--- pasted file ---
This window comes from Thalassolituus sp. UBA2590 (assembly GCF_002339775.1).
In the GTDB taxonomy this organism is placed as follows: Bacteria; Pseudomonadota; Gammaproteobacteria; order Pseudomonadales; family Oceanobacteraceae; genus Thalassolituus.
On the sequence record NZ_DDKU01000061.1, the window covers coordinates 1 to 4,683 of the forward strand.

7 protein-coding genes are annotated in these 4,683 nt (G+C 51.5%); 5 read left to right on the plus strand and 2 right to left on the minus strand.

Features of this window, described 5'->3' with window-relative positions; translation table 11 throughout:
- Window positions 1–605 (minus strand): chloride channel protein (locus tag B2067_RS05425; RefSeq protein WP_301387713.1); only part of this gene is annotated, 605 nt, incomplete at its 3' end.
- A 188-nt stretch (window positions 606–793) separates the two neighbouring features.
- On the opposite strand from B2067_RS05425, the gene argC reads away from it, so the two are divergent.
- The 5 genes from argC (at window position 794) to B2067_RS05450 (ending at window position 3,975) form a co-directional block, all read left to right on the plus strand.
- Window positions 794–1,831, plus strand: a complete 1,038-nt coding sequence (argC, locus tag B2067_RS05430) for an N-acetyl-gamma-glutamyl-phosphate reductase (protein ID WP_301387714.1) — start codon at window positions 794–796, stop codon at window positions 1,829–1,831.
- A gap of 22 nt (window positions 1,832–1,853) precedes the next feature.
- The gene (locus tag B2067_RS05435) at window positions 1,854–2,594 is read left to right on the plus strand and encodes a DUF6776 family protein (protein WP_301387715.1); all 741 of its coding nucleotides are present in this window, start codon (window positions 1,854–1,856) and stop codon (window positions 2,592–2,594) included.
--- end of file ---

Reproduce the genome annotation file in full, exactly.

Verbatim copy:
This window comes from Thalassolituus sp. UBA2590 (assembly GCF_002339775.1).
In the GTDB taxonomy this organism is placed as follows: Bacteria; Pseudomonadota; Gammaproteobacteria; order Pseudomonadales; family Oceanobacteraceae; genus Thalassolituus.
On the sequence record NZ_DDKU01000061.1, the window covers coordinates 1 to 4,683 of the forward strand.

7 protein-coding genes are annotated in these 4,683 nt (G+C 51.5%); 5 read left to right on the plus strand and 2 right to left on the minus strand.

Features of this window, described 5'->3' with window-relative positions; translation table 11 throughout:
- Window positions 1–605 (minus strand): chloride channel protein (locus tag B2067_RS05425; RefSeq protein WP_301387713.1); only part of this gene is annotated, 605 nt, incomplete at its 3' end.
- A 188-nt stretch (window positions 606–793) separates the two neighbouring features.
- On the opposite strand from B2067_RS05425, the gene argC reads away from it, so the two are divergent.
- The 5 genes from argC (at window position 794) to B2067_RS05450 (ending at window position 3,975) form a co-directional block, all read left to right on the plus strand.
- Window positions 794–1,831, plus strand: a complete 1,038-nt coding sequence (argC, locus tag B2067_RS05430) for an N-acetyl-gamma-glutamyl-phosphate reductase (protein ID WP_301387714.1) — start codon at window positions 794–796, stop codon at window positions 1,829–1,831.
- A gap of 22 nt (window positions 1,832–1,853) precedes the next feature.
- The gene (locus tag B2067_RS05435) at window positions 1,854–2,594 is read left to right on the plus strand and encodes a DUF6776 family protein (protein WP_301387715.1); all 741 of its coding nucleotides are present in this window, start codon (window positions 1,854–1,856) and stop codon (window positions 2,592–2,594) included.